Picture this scenario: It is the height of the summer movie season, in any given year in recent memory. A blockbuster, based on a highly popular and beloved cartoon / comic book / video game (most likely from the late 1980’s or early 1990’s), has just been released. Directed by a largely disliked gun-for-hire director (we will call him “Michael Bay” for the sake of this hypothetical scenario), the movie was released to exceptionally high box office fare, but middling-to-scathing reviews. Taking to the internet, hordes of entitled fans, feeling personally betrayed by this less-than-stellar piece of cinema, proceed to unleash a mass verbal beat-down on the film, even going so far as to say it “raped my childhood”.

If this completely hypothetical scenario seems even remotely familiar to you, then congratulations, you have had internet access for the past few years. I would say it seems like an annual event, but that implies that this reaction is only seen once a year, when in fact it is seen almost year-round, like clockwork. An adaptation of some beloved nostalgic property comes out, it turns out to be terrible, cue the “raped my childhood” sentiments.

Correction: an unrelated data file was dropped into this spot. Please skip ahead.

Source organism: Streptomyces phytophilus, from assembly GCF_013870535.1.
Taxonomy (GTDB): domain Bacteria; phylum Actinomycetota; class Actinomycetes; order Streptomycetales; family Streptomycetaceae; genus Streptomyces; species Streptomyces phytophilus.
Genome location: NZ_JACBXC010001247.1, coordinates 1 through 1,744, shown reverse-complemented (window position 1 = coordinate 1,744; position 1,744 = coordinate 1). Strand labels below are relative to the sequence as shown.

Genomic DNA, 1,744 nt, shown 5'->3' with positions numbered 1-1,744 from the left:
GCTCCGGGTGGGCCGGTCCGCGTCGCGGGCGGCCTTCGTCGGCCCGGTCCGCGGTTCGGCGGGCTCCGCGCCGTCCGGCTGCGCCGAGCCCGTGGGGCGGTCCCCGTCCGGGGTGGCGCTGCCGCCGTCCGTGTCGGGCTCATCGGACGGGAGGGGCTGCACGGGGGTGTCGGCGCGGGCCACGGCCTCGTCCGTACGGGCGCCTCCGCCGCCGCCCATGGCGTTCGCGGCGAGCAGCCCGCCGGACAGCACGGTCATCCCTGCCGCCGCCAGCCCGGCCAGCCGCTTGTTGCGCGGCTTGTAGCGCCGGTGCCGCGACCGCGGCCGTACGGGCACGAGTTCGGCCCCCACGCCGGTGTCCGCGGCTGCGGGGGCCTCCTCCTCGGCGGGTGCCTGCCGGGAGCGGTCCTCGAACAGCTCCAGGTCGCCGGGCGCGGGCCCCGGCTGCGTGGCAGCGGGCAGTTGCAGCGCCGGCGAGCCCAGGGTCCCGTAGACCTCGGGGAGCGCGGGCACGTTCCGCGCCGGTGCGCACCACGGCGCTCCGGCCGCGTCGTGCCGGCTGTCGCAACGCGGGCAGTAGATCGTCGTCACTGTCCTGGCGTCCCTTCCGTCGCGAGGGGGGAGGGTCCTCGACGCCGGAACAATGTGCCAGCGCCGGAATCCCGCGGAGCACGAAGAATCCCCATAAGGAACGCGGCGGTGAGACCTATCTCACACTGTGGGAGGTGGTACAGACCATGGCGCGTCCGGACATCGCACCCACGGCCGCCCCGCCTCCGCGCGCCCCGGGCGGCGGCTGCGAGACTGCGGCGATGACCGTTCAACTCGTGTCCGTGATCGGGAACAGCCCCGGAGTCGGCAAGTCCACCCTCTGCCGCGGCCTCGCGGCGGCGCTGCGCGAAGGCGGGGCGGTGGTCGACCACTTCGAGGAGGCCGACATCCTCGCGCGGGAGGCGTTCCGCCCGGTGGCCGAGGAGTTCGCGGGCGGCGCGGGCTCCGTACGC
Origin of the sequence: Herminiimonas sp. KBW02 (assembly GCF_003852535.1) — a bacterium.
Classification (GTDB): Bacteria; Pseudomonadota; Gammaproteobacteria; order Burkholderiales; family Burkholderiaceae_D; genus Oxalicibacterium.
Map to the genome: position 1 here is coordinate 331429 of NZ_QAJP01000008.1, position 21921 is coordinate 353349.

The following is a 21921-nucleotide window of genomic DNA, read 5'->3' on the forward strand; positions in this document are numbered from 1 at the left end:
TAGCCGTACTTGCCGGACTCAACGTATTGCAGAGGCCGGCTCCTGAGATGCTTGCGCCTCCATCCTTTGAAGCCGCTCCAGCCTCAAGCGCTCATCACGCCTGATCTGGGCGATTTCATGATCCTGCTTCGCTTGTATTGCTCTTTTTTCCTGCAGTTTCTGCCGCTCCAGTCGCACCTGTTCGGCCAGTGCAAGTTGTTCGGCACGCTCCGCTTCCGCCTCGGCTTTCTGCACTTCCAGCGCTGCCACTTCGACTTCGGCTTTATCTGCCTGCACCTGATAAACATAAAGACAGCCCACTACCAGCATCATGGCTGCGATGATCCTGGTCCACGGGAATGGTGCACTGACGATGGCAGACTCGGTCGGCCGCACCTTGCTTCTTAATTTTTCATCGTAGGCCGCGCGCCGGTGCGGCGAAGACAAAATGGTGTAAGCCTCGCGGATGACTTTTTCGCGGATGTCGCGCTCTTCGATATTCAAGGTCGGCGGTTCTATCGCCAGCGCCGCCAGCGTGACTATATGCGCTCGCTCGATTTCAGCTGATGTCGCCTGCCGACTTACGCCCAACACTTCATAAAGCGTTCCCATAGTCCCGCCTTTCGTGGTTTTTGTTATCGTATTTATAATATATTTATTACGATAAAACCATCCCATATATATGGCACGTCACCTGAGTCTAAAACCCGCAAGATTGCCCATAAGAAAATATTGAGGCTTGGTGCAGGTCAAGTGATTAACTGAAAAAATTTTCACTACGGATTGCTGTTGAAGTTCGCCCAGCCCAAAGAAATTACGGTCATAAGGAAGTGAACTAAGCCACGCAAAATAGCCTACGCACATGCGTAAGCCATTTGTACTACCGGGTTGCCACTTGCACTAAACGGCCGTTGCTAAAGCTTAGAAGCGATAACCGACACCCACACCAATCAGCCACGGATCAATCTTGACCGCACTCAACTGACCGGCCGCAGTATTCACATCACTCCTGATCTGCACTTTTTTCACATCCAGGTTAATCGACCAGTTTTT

I understand the disappointment, I really do. I was born in the 90s, and practically raised on cartoons and comic books; I understand the immense letdown one feels when something I loved as a child is adapted into a mediocre Roland Emmerich clone like Dragonball: Evolution, Michael Bay’s Transformers quadrilogy, and this week’s Teenage Mutant Ninja Turtles reboot. But can we all collectively stop pretending that the mere existence of these movies somehow destroyed the sanctity of our childhoods? And furthermore, could we stop equating that to the sexual assault of said childhoods?